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The Tiny Massive Lardfields of Aase Berg

This is wider than all the combined human chub you ever knew.

I tend to think about the work of Aase Berg as gasoline: slick dark liquid fed from underground through machines into machines. Her lines read often like several hundred other lines condensed into thick cuts of petroleum, flammable and ripe. The images she tends toward lend themselves well to this sensation: fat stuffed with death, whales spurting rubber rooms, gorges overrun with multiplying ravenous guinea pigs, fur growing over water. Her language flails in little packets, objects that might seem tiny or translucent in how they sit surrounded with white space on the paper, though over time feeding in viral, connective ways. Get an Aase Berg book and leave it out on your desk and see what starts to happen to the words inside the files on your computer…

In Sweden, this is no secret. Since 1997, when her first book Hos rådjur was published by Bonnier, the largest and most esteemed publishing house there, Berg has been regarded as one of the most vital voices in operation; her poems have been broadcast via radio signal at the constellation Lyra. She is a founding member of the Surrealistgruppen in Stockholm, a prominent and sometimes controversial group who wield surrealism not quite in the traditional dream heavy mode most associated with the idea, but more with an interest in quantum science and the puzzles of natural space. Three books published in translation in the last seven years have spread her dark milk across the waters—first in a collection of selected work, Remainland from Action Books in 2005, followed by With Deer, her first full length in English from Black Ocean in 2008, which Michael Gira from Swans said possessed “the scent of a lost hermetic text extracted from the oily black clay of a ruined forest.”

Berg’s language throughout seems capable of most anything, packed into layers like the fat she constantly invokes. Space feeds off itself and feeds off the space beside it, knitting bloated yards together in which sound and image force the very words in which they are carried to malform. The syllables won’t stay apart. Some kinds of words you’ll find calcified among the bloat: strungtime, fetusfat, crawlanimals, doughtnut-fatso, Peacebeaten, snotcrow, wax girl, scratch hare, shock-muffled, crampgrip. Translator Johannes Göransson writes of the volatile nature of working through Berg’s manipulation of the tongue, in which so many words have multiple meanings, forced misreadings, puns where even simple terms like “killer whale” mutate into “blubber biter.” The radioactive nature of the science force behind the lines seem to impregnate the simple image into a cell that means to replicate, and stick. It feels both evasive, and somehow more built in. “Following hand in hand with the surprise at the possibilities of language,” Berg writes, “comes the hatred of language, and the demand for a new, more human language: a language that looks like us, instead of trying to discipline us.”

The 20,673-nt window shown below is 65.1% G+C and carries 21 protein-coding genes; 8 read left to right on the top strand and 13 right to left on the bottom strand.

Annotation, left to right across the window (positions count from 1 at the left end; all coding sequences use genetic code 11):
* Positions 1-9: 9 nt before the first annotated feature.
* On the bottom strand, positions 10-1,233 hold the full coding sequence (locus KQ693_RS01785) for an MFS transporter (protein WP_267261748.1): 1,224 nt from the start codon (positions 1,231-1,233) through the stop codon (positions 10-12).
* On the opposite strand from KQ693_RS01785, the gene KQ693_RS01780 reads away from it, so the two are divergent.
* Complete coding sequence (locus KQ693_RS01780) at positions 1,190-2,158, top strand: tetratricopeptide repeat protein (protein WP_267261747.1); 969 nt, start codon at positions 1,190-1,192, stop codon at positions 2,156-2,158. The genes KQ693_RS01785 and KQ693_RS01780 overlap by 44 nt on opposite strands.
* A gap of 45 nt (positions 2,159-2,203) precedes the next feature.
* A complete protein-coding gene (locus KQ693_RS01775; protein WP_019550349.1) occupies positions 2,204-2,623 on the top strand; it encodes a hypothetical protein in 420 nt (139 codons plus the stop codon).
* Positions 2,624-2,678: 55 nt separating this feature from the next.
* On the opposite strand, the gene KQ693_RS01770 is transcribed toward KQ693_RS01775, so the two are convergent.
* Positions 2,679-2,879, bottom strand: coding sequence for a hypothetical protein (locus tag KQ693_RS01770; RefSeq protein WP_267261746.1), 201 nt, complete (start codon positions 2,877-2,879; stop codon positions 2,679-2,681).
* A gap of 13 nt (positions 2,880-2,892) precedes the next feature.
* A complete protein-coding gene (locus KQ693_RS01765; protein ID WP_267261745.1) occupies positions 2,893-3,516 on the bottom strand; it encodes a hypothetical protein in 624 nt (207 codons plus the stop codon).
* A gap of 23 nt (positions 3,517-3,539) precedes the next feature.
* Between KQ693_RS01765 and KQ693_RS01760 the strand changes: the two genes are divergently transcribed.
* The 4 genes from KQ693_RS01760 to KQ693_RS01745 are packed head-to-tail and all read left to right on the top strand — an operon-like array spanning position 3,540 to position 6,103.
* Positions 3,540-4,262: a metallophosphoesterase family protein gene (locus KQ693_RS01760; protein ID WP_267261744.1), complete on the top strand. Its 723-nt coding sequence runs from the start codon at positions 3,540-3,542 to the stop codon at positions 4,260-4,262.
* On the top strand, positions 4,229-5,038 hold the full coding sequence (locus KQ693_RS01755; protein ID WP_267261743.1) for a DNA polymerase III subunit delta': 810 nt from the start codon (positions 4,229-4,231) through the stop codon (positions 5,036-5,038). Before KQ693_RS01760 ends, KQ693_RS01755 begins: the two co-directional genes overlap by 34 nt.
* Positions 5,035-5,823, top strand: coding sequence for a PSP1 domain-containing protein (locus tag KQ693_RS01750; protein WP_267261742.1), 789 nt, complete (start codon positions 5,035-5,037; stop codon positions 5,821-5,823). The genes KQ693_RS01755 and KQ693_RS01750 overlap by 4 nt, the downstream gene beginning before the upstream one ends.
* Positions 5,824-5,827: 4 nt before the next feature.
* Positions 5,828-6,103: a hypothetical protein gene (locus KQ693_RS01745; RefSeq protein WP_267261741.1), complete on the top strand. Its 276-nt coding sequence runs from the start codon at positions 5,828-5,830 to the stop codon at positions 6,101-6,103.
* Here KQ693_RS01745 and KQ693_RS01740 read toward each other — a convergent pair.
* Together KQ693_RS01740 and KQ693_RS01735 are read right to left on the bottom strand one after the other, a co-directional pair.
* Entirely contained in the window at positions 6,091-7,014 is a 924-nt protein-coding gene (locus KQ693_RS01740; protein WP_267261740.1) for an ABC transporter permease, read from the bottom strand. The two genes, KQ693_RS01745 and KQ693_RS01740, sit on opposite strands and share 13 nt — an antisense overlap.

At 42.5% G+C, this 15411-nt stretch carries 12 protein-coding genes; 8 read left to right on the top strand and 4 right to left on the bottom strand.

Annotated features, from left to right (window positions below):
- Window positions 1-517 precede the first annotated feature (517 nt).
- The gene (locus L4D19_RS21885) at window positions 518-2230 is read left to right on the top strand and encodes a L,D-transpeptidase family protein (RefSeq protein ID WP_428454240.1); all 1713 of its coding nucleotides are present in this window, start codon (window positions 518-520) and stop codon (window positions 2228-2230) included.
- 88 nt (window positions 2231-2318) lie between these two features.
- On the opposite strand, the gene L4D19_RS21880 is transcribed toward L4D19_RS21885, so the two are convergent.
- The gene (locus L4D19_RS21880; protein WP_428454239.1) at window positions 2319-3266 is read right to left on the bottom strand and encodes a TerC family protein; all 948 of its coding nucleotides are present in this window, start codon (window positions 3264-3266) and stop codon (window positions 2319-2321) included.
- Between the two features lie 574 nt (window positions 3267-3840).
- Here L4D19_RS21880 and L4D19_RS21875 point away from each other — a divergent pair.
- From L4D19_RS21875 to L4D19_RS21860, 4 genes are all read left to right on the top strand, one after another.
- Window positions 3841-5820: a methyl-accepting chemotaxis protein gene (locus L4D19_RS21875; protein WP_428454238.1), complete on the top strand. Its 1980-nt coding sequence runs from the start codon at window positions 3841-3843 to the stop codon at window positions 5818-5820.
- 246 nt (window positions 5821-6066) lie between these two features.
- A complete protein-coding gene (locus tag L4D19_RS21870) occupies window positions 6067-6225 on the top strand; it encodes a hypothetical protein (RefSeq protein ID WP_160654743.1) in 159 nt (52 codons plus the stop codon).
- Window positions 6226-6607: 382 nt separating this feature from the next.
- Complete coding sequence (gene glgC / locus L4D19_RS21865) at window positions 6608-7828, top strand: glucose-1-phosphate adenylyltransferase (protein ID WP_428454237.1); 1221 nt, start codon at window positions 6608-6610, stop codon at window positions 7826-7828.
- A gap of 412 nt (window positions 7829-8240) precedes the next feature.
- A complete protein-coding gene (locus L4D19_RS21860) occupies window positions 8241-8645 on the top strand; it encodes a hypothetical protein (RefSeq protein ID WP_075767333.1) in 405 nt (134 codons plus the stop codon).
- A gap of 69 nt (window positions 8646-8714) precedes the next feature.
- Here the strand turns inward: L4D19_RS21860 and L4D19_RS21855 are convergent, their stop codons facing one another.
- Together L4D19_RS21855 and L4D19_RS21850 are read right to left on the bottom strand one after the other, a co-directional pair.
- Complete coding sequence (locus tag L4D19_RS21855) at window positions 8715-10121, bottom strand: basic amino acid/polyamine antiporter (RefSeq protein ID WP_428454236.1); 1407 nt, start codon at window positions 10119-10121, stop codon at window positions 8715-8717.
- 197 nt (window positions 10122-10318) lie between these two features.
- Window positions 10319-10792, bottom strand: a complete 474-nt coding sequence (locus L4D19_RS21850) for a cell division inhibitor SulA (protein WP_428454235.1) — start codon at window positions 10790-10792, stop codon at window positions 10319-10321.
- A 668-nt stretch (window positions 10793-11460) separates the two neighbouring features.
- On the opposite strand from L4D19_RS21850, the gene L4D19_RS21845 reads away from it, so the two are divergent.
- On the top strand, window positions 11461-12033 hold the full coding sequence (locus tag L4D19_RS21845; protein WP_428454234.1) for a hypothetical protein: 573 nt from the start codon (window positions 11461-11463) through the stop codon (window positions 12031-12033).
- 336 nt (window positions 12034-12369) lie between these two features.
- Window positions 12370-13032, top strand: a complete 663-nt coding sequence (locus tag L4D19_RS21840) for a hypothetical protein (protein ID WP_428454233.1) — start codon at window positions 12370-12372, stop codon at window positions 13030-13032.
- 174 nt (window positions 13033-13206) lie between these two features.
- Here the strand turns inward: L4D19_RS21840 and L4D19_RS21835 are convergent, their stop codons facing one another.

Berg’s longer prose blocks operate like machinic clay, a kind of science fiction that actually feels volatile, transmutative. “The perverse nature continued to take place,” Berg writes, in The Snail Ancestry. “The fontanels felt unstable. The ices exploded and bellowed and broke, and the noise reached across the meager fields all the way up to the small hut that had put its roots down at the foot of the bent, brooding Gloam Shell. The earth oil bubbled out of cracks and seams. The mountains were somewhat loose, loose from worry, like teeth in a cancer mouth. In the river fold a poisonous mush was boiling. The end was nigh. In the fjord the whales bawled and blustered, hit their plate lobes against each other in ringing thrust. The perverse nature continued to take place, and through the fibers the hideous lymph spread.” Burial and recovery, spore and fetus, mouthful and bellyful: each little pocket here is sticky, heavy, ripe. You can kind of chew it. It makes you want more, but that’s what hunger is.

Berg’s most recent translated volume is Transfer Fat, released this month from Ugly Duckling Presse. These poems are perhaps her most hypercompressed. Opening with an epigraph from the dying HAL machine from 2001: A Space Odyssey—“I am afraid”—the space here seems hungry from being overfed, then starved. Natural space here, in seeming flat from outside, wields wicked access to something bigger inside itself than it should be. Animals operate as little mobile rooms that grow and flood and die around us. Bodies accrued here like lakes and fields and bridges all have undersides, perhaps even many potential undersides, in which others have been stranded, including the reader: “your meat which flows / between the fingers / which flow.”

Berg’s preoccupation with incubation and layers becomes more apparent as each little blockade takes on the shape of a seedling or egg that accumulates its body over time. “It will take many thousand years to raise fat,” she writes, and this is some beginning, many beginnings, the potential in which contains a space meant to unfold to worlds, would we not die. In this way, these language lards contain a previously impossibly seen future, such that eons from now this 118-page paper object might be wider than all the combined human chub you ever knew. You can call this hyperbole if you so require, but then now prove it. There’s a reason you never realize you’ve breathed in spores until you’re sick.

So now, come here and meet your plague-mom:

Hydrophobia

The hare is also a constellation
in the listless, frigid hydrosphere
Same cosmic fatstiff freezefearflood
same cuntstiff looptrack fatflood
We like suckle animals, egg animals, whalenut animals
prefer not to give birth to live young

Hydrophone

In the hare the hydrophore
which pumps heaves heft
move the instrument’s degrees
of formless retarded freedom

@blakebutler